The Dynamic Relation between Earnings Management and the Violation of Debt Covenants
Posted: 19 Sep 2001
Date Written: July 18, 2001
This study presents evidence consistent with managers using accounting procedures and discretionary accruals as partial substitutes for low-cost violations. Using a sample of 143 firms reporting violations in annual reports, I estimate sets of simultaneous equations that capturers managers' incentives to violate debt covenants rather than to manipulate earnings. These incentives include the probabilities of waiver, temporary waiver, and renegotiation of debt covenant violations. The results indicate a significant negative association between probabilities of waivers and earnings management from one side, and a significant positive association between earnings management and both the anticipation of temporary waiver and contract renegotiaiton from the other side. Thus, it seems that managers' decision to manipulate earnings or to violate covenants vary considerably across firms depending, in part, on the probability of waiver, its type, and the probability of renegotiation. The findings question the ability of the covenant-based hypothesis in providing explanations for managers accounting choices. In addition, the study has crucial implications on earnings management research and users of financial reports concerned with the quality of earnings.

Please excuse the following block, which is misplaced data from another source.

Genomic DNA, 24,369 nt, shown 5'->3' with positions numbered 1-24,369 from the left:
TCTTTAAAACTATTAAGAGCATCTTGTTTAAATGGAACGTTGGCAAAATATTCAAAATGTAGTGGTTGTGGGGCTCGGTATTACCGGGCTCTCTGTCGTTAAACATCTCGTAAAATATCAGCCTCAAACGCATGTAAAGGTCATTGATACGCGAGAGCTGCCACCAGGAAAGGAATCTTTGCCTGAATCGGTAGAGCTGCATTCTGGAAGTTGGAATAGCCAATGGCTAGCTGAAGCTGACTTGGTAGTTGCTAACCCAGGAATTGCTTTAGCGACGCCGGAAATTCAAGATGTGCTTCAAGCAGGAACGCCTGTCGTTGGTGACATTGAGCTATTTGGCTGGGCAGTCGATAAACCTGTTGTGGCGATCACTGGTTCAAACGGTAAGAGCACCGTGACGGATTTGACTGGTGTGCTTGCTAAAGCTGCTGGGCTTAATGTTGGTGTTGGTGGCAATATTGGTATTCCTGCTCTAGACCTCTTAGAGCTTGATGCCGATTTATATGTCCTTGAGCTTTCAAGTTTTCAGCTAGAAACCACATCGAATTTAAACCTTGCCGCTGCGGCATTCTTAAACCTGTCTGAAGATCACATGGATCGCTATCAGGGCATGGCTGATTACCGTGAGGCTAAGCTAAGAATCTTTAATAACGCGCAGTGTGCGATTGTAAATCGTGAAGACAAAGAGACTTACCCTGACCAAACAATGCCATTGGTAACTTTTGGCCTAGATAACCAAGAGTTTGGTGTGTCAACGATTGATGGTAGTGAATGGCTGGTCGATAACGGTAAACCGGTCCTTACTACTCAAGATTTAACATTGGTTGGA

Keywords: Covenant violation; Earnings management; Waiver; Contract renegotiation
JEL Classification: M41, M43, G32
Suggested Citation: Suggested Citation